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Can Those Cherished Laws of Physics Be Broken?

By James Donahue

Star Trek fans know that Captain James Kirk and all of the other heroes of the spaceship Enterprise could not have accomplished their amazing adventures in space if they were forced to abide by existing laws of physics.

For example, ships that cannot exceed the speed of light, which is 186,300 miles per second, would spend 100,000 years just crossing our galaxy. Consequently, inventions like worm holes and "warp speed" are a necessity for a crew to zip around among the stars within a one-hour television show.

Yet another innovation created by Star Trek's Gene Roddenbury was the "transporter" that moved the space travelers conveniently from ship to planet, or ship to ship. This convenient gadget worked by breaking down the bodies of each traveler and reassembling them at the point of destination. It was a very effective way to get off the Enterprise and into the weekly adventure on some alien planet. And as our astronauts learned when they went through the dangerous task of actually bringing a man to the Moon and returning him to the ship, it would have solved a lot of problems.

As it was in the days when the Dick Tracy cartoon character envisioned a two-way radio worn on the wrist, scientists have a way of making imagination become reality.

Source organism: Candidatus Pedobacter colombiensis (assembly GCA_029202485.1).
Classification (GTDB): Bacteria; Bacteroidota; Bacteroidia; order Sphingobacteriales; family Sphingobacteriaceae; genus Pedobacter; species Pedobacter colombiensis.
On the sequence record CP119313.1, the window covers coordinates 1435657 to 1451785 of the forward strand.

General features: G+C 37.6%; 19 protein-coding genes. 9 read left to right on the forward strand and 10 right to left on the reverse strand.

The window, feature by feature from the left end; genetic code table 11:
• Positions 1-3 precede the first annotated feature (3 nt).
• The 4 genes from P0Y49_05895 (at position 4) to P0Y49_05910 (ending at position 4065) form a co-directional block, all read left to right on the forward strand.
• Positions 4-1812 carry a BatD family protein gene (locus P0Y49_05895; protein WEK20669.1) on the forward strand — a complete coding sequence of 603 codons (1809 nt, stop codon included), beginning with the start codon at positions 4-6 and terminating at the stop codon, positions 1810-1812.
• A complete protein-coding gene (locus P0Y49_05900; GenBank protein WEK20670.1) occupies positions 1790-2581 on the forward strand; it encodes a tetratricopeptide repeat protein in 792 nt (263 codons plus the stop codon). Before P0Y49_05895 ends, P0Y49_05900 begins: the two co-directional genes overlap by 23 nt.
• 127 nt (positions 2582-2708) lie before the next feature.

But is the act of breaking a living person into nothing and then reassembling the body successfully at the other end of a laser beam without destroying it a possibility? Is it even possible to transport an object through space?

As Lawrence Krauss recently wrote for wired.com: "probably no single piece of science fiction technology aboard the Enterprise is so utterly implausible. More problems of practicality and principle would have to be overcome to create such a device than you might imagine. The challenges involve the whole spectrum of physics and mathematics, including information theory, quantum mechanics, Einstein's relation between mass and energy, elementary particle physics, and more."

And yet scientists, perhaps challenged by the very concept, are actually experimenting with the possibility of achieving teleportation. What is even more exciting, scientists in both the U.S. and Austria, working independently on this problem, recently succeeded in moving properties of one particle to another via a laser light.

And another team of scientists in Australia has discovered that the speed of light may not be a constant, that it has actually slowed over time, and that Einstein's theory of relativity may be flawed.

The possibility of a shift in the speed of light was first proposed by astronomer John Webb who discovered that light from a distant quasar had absorbed the wrong type of photons from interstellar clouds on its 12 billion-year trip to Earth. That is pretty technical, but what it means is that there is a discrepancy in the law of light that theoretical physicist Paul Davies said can only be explained if either the electron charge, or the speed of light changed.

"But two of the cherished laws of the universe are the law that electron charge shall not change and that the speed of light shall not change, so whichever way you look at it we're in trouble," Davies said.

In the meantime, the implications are as unclear as the unexplored depths of the universe themselves.

"When one of the cornerstones of physics collapses, it's not obvious what you hang onto and what you discard," Davies said.

He suggested that we are witnessing the beginning of a paradigm shift in physics that may be necessary before humans can truly explore the stars.